How to speak well
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How to speak well



No matter who you are or what you do, speaking well is one of the most important skills you can develop. Personal relationships, social interactions and work situations all require you to communicate ...

No matter who you are or what you do, speaking well is one of the most important skills you can develop. Personal relationships, social interactions and work situations all require you to communicate to other people.

By becoming a better speaker you can advance your career, enhance your reputation, boost your self-confidence and open up countless opportunities.



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How to speak well How to speak well Presentation Transcript

  • © 2014 James Hurford. Passion. All rights reserved. Where possible an accreditation has been given to the source of photography and any original content used. In some cases this source could not be found. If you know the original source and would like an accreditation, please get in contact and I’ll post one for you. Front cover image source: 2 HOW TO SPEAK WELL Secrets to help you communicate better at work, at home and in your community by James Hurford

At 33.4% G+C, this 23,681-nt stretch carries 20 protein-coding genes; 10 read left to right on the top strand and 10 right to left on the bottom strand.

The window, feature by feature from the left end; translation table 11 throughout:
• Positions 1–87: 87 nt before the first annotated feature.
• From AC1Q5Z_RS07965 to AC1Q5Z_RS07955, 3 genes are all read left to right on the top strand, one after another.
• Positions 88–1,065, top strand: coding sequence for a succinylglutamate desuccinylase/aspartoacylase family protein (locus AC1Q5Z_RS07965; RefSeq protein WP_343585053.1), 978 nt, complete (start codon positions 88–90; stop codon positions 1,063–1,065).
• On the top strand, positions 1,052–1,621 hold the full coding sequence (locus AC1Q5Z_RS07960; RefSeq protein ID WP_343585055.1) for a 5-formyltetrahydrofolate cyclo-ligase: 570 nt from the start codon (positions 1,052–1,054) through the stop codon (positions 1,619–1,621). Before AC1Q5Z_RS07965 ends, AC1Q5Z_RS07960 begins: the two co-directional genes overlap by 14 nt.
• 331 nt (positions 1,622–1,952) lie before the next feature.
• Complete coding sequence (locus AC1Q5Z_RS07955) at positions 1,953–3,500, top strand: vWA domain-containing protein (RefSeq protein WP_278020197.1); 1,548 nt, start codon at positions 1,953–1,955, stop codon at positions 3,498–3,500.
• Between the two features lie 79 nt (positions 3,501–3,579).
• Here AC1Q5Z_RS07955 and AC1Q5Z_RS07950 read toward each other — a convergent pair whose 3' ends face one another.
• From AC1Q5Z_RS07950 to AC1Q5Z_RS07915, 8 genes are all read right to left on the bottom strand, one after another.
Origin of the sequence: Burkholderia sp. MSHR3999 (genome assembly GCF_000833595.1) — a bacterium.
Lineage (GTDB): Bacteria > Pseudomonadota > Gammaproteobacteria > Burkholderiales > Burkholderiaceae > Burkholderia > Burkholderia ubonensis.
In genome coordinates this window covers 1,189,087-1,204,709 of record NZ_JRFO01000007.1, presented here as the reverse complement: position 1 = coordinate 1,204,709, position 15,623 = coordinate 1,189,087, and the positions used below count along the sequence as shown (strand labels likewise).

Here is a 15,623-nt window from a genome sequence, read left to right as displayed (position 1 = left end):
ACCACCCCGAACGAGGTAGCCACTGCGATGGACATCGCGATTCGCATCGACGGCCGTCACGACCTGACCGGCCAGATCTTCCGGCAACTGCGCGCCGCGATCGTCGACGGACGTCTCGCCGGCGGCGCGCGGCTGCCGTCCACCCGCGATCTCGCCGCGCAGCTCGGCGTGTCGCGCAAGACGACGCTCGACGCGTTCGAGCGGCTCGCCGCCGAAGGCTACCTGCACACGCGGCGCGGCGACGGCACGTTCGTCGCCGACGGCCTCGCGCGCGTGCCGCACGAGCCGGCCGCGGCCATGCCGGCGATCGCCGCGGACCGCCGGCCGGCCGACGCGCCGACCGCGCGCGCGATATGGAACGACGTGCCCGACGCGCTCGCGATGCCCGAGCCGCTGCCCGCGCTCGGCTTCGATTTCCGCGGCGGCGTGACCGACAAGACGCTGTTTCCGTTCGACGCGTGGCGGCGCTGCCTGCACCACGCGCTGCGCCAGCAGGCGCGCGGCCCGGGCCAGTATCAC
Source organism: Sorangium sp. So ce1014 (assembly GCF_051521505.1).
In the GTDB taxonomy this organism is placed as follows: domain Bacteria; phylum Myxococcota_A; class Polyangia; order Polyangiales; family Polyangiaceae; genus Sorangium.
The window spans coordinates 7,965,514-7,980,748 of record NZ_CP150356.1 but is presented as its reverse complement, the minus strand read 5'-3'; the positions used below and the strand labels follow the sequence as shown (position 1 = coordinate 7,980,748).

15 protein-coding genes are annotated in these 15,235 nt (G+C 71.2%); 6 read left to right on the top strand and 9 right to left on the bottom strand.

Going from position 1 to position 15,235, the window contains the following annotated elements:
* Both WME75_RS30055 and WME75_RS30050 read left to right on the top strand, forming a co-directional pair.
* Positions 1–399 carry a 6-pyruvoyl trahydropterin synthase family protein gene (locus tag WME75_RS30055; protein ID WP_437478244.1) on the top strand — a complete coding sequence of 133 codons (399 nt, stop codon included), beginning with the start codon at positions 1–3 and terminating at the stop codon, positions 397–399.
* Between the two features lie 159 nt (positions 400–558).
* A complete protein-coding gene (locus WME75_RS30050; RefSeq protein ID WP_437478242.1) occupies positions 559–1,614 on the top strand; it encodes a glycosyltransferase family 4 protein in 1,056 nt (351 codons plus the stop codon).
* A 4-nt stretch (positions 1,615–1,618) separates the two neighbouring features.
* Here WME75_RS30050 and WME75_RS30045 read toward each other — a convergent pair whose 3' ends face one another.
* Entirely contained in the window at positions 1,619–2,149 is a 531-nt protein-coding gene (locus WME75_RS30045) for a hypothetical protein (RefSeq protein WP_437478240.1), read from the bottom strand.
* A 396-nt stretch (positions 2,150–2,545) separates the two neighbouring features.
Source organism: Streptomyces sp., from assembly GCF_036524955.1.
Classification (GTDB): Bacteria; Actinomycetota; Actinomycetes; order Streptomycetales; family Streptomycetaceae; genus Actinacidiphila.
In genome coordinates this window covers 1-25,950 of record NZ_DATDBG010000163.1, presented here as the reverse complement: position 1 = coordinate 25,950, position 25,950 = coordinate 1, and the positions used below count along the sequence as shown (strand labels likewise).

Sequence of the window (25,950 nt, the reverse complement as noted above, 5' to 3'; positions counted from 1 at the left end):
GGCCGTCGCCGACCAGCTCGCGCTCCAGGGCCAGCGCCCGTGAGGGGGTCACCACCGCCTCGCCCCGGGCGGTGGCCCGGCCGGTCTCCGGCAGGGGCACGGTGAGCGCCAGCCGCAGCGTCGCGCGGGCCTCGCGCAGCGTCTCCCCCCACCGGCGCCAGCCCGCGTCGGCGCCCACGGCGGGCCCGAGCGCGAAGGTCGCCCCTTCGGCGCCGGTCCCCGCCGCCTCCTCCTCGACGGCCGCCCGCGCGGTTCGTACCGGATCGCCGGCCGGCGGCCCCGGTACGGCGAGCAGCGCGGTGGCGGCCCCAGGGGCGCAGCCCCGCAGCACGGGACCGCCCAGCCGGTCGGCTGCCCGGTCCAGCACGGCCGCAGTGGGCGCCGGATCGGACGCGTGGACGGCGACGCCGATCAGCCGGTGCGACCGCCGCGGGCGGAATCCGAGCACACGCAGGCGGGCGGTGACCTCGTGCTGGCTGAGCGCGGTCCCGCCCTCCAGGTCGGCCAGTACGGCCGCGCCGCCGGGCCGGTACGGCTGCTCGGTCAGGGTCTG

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  • TO BECOME A GREAT LEADER, YOU MUST BECOME A GREAT COMMUNICATOR You can’t become a great leader, if you can’t speak well. It's no coincidence that throughout history nearly all of the great world leaders were good speakers — Nelson Mandela, Winston Churchill, John F. Kennedy — to name but a few. Whether you’re a president or a manager, your success depends on good communication. 7 tips to make you a great communicator 1. Connect with people — effective communication is more about building relationships than anything else. Communicate with the emphasis on connecting with people and they will respond better to you and your message. Speak from the heart and use your own language, let your own personality shine through. Make sure your communication is genuine and true and avoid corporate mumbo-jumbo — your team will respect you for it. 2. Build trust — for you to become a great communicator, people must trust you. Being aware of this is the single most important thing that you should keep mind: “If you want to win a man to your cause, first convince him that you are a sincere friend.” — Abraham Lincoln 3. Use more than just words — when we communicate we use words, tone of voice and body language to get our message across. The very best messages are those that are synchronised — when they’re all giving the same message. How you look and what you wear speaks volumes about you. People judge you on your appearance before any words are spoken. Make 4